7:00 a.m. Coffee's on.
8:00 a.m. Breakfast.
9:00 a.m. Start fishing.
Lunch is served at the Lodge or a shore lunch of barbecued steak, venison or pork by your guide.
6:00 p.m. You'll return to the camp and enjoy a hot shower. Then enjoy appetizers.
8:00 p.m. Dinnertime.
Situated on nice stretches of river in the remote outback of Mongolia, the camps are strategically located to enable anglers
to access over 120 combined miles of river by jet boats. These remote camps have very limited access to the outside world, which enhances
the fishery and the adventure. Each camp has gers (yurts), a dining lodge, bathhouse, shower facility, and two masseuses and are the most comfortable fishing camps in Mongolia.
110-volt electricity is supplied by an on-site generator and is available for charging video cameras, satellite phones, etc. There is no cell phone reception; however, they do have satellite phones.
Each ger is 9-feet high by 18-feet wide and accommodates two anglers. Anglers stay in traditional Mongolian gers which are felt tents wrapped around a collapsible wooden frame.Each yurt has two single beds, plenty of room for your gear, hot water for washing your hands and face, and a sitting area by the woodstove. In the dining yurt, you'll enjoy meals prepared by a professionally trained chef and fresh produce from Ulaanbaatar.
Getting to the Camp:
You’ll be met at the airport in Ulaanbaatar, Mongolia by a representative of Hovsgol Travel Company. See sample itinerary below.
2020 USD Rates:
8-nights at Camp
and 6½-days guided fishing: $6,500.00
Plus fishing license $330.00
$6,830.00 per person
Airport transfers in Mongolia, first and last night hotel stay in Ulaanbaatar, breakfast is provided with the hotel, ground transfers to and from camps, 6½-days guided fishing, lodging, meals, including beer and occasionally wine at camp.
Packages do not include:
Airfare to Mongolia, meals in Ulaanbaatar, gratuities, fishing license ($450.00), or incidental expenses incurred in Mongolia, and anything not mentioned under inclusions.
images/mongolia/mongolia-taimen.jpg Gratuities are not included in the cost of the package and are left to your discretion. For planning purposes, anglers can expect a range of 10% to 15% of the package per guest per week ($650.00 to $975.00). All tips will be pooled and distributed among the entire camp staff.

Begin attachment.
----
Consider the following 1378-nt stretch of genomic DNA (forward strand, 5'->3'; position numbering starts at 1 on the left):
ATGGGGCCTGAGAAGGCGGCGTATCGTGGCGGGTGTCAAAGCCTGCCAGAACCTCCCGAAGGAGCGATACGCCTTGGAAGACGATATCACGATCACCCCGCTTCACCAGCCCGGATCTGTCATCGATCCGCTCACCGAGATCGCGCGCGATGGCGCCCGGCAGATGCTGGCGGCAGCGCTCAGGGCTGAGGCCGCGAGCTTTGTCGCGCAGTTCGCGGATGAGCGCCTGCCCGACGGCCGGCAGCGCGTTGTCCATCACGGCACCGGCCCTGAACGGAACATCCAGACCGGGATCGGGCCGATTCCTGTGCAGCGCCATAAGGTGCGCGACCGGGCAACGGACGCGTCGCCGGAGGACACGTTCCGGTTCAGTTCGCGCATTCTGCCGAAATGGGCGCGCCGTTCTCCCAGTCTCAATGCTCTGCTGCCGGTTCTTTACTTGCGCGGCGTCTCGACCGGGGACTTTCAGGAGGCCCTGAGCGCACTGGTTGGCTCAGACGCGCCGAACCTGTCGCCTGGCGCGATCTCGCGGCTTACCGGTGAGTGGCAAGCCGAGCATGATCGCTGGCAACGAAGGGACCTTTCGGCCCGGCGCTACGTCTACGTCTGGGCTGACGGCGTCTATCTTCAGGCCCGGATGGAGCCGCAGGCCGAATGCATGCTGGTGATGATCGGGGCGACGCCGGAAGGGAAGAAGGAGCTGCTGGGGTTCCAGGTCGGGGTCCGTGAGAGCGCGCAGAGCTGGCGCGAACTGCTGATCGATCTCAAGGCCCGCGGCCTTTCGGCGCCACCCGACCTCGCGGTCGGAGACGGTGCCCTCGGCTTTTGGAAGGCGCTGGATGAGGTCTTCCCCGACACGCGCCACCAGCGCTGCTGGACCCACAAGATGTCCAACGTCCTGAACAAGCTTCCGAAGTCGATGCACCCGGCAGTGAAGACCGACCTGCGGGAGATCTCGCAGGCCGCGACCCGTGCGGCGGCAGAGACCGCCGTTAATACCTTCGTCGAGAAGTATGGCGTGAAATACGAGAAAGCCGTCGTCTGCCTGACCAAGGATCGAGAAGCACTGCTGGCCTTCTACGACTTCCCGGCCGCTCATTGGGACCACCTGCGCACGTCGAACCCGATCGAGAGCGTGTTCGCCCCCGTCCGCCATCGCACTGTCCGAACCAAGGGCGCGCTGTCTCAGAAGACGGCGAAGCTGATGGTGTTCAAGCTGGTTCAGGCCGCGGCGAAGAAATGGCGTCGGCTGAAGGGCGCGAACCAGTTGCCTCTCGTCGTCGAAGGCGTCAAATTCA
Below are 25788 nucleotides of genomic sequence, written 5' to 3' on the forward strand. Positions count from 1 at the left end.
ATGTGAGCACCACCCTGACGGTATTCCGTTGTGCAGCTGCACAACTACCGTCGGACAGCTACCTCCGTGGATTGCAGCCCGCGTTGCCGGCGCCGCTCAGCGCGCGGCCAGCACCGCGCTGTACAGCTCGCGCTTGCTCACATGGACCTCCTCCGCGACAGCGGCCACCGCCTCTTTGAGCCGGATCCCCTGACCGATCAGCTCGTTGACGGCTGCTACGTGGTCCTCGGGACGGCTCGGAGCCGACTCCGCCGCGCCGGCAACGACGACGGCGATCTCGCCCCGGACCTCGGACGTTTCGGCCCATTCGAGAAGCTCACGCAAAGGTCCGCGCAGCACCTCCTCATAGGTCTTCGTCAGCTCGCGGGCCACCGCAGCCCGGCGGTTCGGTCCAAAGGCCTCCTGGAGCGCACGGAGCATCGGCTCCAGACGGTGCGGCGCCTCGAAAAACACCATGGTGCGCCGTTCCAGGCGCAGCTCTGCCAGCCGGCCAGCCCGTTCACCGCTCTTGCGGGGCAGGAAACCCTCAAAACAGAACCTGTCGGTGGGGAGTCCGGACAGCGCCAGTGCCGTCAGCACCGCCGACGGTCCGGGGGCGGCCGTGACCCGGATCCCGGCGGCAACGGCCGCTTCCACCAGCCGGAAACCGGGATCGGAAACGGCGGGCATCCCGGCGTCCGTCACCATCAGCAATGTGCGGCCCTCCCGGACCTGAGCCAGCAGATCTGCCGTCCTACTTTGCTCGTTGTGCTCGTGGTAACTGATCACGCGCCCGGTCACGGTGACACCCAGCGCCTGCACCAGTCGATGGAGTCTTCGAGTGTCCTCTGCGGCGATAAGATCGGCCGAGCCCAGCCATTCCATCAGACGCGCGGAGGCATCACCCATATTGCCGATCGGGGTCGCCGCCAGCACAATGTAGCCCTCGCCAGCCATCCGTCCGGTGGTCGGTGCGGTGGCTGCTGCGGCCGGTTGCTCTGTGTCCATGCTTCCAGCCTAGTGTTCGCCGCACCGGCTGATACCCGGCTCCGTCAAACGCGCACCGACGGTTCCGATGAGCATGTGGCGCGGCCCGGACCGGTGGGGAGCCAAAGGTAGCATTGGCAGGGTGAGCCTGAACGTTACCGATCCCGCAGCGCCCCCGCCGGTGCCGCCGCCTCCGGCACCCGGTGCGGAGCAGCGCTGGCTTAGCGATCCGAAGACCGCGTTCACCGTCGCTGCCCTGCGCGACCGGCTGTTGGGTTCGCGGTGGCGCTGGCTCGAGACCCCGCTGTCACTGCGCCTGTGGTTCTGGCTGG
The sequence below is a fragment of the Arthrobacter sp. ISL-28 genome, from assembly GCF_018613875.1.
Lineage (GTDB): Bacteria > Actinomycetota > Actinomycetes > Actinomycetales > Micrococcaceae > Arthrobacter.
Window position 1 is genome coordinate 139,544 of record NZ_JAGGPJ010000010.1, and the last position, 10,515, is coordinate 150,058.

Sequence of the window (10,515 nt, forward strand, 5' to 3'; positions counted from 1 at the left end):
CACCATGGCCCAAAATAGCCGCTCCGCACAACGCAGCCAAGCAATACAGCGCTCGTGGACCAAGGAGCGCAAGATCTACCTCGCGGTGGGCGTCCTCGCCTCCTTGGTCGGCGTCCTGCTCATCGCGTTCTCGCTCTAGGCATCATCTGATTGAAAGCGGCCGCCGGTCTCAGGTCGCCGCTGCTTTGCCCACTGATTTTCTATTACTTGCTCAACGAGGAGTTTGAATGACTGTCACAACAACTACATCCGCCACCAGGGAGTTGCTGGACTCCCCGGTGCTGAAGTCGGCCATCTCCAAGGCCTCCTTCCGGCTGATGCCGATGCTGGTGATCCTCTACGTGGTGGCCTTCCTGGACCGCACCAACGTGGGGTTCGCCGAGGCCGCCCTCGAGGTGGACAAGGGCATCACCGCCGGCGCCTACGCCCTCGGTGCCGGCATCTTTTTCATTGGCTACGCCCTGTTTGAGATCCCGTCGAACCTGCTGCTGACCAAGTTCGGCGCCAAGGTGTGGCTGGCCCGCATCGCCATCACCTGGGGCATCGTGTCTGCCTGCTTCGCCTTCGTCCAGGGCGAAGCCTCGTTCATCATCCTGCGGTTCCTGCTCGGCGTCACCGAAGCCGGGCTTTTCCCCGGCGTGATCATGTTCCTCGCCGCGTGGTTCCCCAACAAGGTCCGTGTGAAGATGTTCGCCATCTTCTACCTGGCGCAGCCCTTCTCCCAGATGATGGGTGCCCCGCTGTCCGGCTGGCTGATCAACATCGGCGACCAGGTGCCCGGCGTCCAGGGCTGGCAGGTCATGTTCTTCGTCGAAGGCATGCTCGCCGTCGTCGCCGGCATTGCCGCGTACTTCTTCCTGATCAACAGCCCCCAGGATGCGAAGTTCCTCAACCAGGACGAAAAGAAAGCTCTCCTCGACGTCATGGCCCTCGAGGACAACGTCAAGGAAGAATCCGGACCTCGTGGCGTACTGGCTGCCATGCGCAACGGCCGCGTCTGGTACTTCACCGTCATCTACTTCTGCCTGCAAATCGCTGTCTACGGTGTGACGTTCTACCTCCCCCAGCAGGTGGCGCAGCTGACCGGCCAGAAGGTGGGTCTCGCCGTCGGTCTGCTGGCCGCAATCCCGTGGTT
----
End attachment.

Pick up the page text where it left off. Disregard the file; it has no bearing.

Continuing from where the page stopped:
Each camp has a full-time translator and guide who can accompany you on non-angling activities. From these camps, you can ride horses, do some birdwatching, visits local villages and schools, and visit families that still live a nomadic lifestyle. Each camp has horses available for easy access to the backcountry that awaits only minutes from camp.
Sunday: You'll arrive in Ulaanbaatar, Mongolia via Seoul, South Korea, or Beijing, China. You’ll be met at the airport by a representative and driven to the Hovsgol Travel Hotel, where you'll stay your first night.
The hotel is located near downtown and has a Brazilian barbeque restaurant on the main floor. Dinner is on your own.
Monday: Transfer to the airport for the flight to camp. Travel from Ulaanbaatar to the camp is either by helicopter or fixed wing charter. If flying by helicopter, you will fly directly to camp by helicopter. The flight is approx 3 hours. If flying by fixed wing, the flight is 1.25 hours, and you land on a runway about an hour from camp. If time allows, you can fish upon arrival.
Tuesday to Sunday: Six full days of fishing at camp.
Monday: After breakfast, you’ll fly back to Ulaanbaatar. You'll again spend the night in Ulaanbaatar at the Hovsgol Travel Hotel. Dinner is on your own.
Tuesday: Transfer to airport for return trip to the U.S. via Seoul or Beijing.